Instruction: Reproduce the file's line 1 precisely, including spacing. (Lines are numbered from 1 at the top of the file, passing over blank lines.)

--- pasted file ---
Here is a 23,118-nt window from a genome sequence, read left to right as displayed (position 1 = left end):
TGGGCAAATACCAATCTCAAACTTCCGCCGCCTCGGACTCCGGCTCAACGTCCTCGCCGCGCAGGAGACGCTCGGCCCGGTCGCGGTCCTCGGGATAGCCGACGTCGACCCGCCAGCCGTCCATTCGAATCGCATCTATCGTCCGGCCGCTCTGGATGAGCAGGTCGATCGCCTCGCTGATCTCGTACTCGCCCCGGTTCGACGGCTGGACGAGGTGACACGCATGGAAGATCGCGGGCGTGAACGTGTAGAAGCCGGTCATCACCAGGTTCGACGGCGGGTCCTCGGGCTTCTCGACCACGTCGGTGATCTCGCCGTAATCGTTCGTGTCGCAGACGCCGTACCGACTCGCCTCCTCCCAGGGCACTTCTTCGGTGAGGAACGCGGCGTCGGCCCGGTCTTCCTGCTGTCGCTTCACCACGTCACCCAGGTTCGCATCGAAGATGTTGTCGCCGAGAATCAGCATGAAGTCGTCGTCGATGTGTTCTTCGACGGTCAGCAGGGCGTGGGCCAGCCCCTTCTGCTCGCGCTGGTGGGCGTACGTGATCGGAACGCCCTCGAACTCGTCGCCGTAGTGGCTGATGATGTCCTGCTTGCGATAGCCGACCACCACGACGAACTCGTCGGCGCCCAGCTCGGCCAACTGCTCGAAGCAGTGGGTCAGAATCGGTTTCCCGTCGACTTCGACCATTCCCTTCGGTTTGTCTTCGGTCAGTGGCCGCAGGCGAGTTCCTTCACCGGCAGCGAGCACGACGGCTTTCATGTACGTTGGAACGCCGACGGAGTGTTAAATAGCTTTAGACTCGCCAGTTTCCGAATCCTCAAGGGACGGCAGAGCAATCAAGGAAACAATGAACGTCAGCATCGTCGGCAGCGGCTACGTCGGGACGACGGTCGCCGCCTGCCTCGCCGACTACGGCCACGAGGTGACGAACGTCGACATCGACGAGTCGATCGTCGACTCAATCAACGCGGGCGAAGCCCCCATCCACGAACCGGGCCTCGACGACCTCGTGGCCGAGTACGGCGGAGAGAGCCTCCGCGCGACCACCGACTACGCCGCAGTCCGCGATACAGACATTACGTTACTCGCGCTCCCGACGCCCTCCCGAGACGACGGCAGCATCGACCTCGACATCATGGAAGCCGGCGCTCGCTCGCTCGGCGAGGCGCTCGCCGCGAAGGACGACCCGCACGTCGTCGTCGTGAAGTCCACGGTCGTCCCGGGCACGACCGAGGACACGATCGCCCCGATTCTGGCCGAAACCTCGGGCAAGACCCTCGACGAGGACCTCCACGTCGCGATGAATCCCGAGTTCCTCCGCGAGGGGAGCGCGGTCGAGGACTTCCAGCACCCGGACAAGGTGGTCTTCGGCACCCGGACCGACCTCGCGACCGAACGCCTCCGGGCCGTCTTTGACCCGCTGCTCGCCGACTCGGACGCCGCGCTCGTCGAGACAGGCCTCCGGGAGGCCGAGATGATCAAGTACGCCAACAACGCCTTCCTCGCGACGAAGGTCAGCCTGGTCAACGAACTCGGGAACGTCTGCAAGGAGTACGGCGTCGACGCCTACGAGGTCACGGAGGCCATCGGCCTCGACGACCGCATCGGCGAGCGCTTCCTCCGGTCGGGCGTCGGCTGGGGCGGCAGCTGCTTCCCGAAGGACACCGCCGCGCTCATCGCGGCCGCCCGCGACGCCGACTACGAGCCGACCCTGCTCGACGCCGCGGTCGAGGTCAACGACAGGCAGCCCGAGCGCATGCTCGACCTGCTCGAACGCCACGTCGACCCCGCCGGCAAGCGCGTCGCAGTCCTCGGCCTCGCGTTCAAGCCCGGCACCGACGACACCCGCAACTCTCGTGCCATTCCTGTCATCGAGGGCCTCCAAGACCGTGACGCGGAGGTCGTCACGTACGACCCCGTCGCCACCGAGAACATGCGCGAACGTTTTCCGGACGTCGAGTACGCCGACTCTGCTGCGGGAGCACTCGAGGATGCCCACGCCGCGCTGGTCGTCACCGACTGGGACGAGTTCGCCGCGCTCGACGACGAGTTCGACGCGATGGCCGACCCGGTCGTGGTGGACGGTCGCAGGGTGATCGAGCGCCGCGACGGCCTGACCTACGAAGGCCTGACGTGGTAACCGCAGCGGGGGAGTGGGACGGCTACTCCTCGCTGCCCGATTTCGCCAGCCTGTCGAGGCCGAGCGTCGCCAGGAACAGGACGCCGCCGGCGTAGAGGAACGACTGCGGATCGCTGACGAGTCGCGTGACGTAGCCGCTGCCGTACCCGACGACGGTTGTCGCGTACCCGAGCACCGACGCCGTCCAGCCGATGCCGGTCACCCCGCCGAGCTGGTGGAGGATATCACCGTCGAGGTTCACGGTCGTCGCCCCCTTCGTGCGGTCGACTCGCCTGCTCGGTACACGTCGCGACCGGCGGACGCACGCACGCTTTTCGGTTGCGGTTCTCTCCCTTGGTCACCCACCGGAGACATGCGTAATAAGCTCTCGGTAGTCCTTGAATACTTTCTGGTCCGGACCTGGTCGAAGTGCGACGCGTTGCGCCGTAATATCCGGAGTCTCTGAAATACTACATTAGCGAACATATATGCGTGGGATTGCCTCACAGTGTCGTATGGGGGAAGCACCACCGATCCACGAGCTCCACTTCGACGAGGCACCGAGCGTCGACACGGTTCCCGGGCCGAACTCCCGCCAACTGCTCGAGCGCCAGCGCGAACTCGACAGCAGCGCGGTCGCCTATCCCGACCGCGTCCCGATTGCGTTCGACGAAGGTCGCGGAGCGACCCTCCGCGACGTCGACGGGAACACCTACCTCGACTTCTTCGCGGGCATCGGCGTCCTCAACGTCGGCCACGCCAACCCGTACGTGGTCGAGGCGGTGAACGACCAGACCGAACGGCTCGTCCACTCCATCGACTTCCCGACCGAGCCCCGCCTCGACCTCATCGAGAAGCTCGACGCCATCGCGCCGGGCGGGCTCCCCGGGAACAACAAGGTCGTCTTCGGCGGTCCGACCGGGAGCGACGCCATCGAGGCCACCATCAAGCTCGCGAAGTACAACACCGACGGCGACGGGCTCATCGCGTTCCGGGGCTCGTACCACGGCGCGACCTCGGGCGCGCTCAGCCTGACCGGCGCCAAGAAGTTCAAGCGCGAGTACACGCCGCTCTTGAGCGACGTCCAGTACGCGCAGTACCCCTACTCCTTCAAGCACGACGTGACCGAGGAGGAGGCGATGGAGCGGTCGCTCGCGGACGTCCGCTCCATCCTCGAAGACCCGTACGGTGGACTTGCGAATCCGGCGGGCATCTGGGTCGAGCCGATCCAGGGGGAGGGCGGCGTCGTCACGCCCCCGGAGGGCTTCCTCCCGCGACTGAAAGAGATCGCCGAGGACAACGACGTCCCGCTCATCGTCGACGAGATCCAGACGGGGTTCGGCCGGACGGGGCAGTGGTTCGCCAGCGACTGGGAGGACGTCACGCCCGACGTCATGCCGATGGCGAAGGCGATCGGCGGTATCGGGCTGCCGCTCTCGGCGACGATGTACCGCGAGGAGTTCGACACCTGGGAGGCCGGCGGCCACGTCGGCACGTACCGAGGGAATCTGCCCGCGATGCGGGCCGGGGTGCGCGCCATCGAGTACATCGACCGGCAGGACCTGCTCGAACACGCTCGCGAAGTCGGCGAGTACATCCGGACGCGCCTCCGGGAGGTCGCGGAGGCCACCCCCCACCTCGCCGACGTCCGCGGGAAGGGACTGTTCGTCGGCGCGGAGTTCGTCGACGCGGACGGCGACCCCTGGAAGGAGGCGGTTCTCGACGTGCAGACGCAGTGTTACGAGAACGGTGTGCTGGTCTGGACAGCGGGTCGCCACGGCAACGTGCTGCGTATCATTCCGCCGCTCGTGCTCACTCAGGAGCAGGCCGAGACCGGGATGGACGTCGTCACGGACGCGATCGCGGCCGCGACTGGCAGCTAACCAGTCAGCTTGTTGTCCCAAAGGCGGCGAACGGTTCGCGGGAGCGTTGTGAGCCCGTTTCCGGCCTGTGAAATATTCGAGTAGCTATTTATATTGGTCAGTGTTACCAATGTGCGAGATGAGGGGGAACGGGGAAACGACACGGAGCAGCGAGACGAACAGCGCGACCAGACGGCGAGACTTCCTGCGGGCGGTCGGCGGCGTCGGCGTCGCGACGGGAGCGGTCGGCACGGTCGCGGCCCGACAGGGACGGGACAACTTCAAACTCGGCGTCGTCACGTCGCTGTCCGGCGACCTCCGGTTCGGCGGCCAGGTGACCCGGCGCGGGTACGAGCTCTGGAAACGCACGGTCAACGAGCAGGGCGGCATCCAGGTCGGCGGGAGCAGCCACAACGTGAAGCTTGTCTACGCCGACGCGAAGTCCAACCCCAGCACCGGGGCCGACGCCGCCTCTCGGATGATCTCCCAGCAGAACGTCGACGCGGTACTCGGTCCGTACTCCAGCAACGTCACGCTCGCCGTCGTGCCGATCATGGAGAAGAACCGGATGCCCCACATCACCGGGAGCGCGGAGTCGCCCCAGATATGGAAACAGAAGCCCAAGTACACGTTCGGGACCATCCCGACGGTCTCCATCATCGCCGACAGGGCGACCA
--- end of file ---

Here is a 23,118-nt window from a genome sequence, read left to right as displayed (position 1 = left end):